I was going to make this an in-depth study of e-book readers and formats, but guess what, I didn’t make the time to go ahead and research any platforms that I could use to read them. Instead, I decided to make this a quick piece about my (very brief) history with ebooks and the pros and cons I have with them.

Either my wife or my mom got my an ebook device who knows when from who knows what company. After a few years of sitting on my desk at home, I wound up stowing it in the big plastic tub where I store all of my old electronic stuff I no longer use but might remotely have a possible use for later. (All the kids out there, mine included: Don’t buy a lot of stuff. After a couple of decades at least half of it is going to either be in storage or cluttered junk, and you won’t remember most of it, anyway. Save your money and go on vacations instead.)

So, I’ll just list my pros and cons for each media, and let the chips fall where they will.

The Wood Books (just books)

Pros:

  • I can pick them up and read them anytime anywhere, except in the rain (naturally) or the dark.
  • No loading times.
  • Can be a nice decorating touch for a home office or library.
  • A pretty straightforward gift for people.

Cons

  • Heavy as hell and inconvenient to pack up and move.
  • Take up too much space once you get a whole bunch of them.
    • I might have mentioned before that I’ve had to get ruthless at culling my current collection, and I probably haven’t been as ruthless as I’ve needed to be.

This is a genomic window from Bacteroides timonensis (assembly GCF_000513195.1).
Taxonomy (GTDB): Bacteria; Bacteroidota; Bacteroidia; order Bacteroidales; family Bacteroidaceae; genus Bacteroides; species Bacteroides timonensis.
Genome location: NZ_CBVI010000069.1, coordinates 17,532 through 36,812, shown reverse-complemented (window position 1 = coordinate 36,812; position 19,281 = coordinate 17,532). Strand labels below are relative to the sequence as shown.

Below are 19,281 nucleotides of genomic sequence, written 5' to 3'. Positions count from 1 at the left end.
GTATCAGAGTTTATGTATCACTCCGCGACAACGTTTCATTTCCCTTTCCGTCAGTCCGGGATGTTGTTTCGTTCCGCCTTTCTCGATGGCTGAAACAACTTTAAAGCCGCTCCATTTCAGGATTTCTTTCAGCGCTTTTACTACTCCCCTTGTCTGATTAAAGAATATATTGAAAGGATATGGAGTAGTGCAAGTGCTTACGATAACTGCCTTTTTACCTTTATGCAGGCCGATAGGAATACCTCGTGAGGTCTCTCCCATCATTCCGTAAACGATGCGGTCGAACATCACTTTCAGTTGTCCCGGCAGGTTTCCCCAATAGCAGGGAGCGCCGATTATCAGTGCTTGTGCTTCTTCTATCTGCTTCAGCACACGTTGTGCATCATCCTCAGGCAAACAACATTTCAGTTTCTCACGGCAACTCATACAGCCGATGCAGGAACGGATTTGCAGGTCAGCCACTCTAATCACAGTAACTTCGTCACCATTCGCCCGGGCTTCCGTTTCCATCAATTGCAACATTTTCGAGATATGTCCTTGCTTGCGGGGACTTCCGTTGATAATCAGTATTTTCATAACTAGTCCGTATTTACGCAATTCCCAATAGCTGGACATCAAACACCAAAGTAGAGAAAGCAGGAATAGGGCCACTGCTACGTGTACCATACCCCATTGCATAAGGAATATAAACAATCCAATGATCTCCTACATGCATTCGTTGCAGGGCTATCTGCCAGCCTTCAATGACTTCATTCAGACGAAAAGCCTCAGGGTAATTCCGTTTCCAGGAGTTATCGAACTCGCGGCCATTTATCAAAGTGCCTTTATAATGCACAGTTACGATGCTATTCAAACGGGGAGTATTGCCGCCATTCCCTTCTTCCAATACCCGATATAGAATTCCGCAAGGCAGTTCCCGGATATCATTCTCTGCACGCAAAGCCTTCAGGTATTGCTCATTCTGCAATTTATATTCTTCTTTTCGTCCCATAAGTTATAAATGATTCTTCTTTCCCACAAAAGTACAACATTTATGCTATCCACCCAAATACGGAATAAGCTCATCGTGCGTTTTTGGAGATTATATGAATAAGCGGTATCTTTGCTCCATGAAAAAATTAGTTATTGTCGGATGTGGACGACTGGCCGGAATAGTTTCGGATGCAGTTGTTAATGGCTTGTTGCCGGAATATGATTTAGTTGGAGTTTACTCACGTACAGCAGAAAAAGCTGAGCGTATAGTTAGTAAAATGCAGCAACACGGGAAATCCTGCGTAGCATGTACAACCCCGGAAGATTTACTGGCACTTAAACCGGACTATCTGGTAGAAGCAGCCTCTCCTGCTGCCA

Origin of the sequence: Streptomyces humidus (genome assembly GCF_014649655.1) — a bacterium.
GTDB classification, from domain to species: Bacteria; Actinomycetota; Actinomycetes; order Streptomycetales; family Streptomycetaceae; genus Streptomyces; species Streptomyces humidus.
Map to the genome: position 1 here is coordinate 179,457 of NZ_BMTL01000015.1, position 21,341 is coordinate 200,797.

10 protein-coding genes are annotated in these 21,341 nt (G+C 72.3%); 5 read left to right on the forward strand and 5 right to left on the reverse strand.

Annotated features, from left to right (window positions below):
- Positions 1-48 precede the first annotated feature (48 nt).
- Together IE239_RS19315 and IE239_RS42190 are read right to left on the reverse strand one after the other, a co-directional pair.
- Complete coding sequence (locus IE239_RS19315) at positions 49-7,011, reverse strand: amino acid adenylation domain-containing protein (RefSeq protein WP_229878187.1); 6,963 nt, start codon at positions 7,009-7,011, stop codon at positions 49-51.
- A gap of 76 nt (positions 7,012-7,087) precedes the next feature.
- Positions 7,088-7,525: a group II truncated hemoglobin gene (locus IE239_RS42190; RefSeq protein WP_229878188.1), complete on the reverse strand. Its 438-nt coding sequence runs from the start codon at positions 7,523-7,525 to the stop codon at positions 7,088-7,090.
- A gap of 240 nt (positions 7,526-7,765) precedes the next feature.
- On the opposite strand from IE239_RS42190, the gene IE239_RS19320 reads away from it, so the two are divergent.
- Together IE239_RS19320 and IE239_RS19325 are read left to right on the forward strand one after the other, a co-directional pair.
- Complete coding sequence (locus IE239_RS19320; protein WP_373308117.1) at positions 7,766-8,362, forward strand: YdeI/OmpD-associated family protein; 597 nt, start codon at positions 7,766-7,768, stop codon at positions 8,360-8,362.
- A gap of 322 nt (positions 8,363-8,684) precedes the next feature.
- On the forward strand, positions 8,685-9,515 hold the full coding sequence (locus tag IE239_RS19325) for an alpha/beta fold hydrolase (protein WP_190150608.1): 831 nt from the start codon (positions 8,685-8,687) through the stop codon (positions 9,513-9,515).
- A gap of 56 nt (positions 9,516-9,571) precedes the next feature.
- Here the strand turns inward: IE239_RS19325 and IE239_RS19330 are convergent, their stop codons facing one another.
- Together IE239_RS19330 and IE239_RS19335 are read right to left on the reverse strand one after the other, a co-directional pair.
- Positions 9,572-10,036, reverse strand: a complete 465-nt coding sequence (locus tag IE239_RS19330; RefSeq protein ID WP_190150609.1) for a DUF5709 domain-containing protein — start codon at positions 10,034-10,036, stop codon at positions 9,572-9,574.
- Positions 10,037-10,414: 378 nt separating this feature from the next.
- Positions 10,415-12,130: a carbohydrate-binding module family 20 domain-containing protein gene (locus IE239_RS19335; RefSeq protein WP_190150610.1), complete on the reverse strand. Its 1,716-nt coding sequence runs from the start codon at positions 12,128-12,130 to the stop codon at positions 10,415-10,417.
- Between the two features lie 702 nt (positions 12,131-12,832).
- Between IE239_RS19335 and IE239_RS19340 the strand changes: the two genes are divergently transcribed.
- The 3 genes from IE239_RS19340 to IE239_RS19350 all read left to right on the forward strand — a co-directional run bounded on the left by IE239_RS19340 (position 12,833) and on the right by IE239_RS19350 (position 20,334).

The Metal and Plastic Books (ebooks)

Pros

  • Easy storage.
  • You can get a bunch of them and not break any of your shelves.
  • Portability is pretty nice, too.

Cons

  • No power, no reading.
  • Difficult to figure out all of the ins and outs of the programs.
  • Different formats – why can’t I buy one ebook and have it read on different platforms?
    • If any readers know if this is possible, let me know in the comments.

Well, regardless, I’m going to take another dive into this brave new world and see what is up with it. Wish me luck, and I’ll write more later.

 

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A Writer’s Biography, Volume I, Part 7: The Old Library

Yesterday was the last day that I checked out books from the library of my childhood.

 

It’s not like my community (Muscatine, Iowa) is losing a library, like too many others have in this country and others. In about two weeks, the current location you see above will be closed for four weeks. That’s why I decided to stock up while the getting is good – and got all of my library fines forgiven, as well! Classy move from the librarians. (I admit I am an inveterate book hoarder who has been fined by libraries in four different Iowa counties.)

Afterwards, the Musser Public Library will reopen as the HNI Community Center and Musser Public Library. (HNI makes stuff like office furniture, so if you work in a cubicle you might be sitting on or working on something they made.) This is what it’s going to look like:

HNI Musser Public Library

I mean, it looks classy, at least. HNI had an old headquarters building that was just sitting around and said why not let the city have it, since the older place was getting a bit run down. Here’s some info on the project if that kind of thing interests you.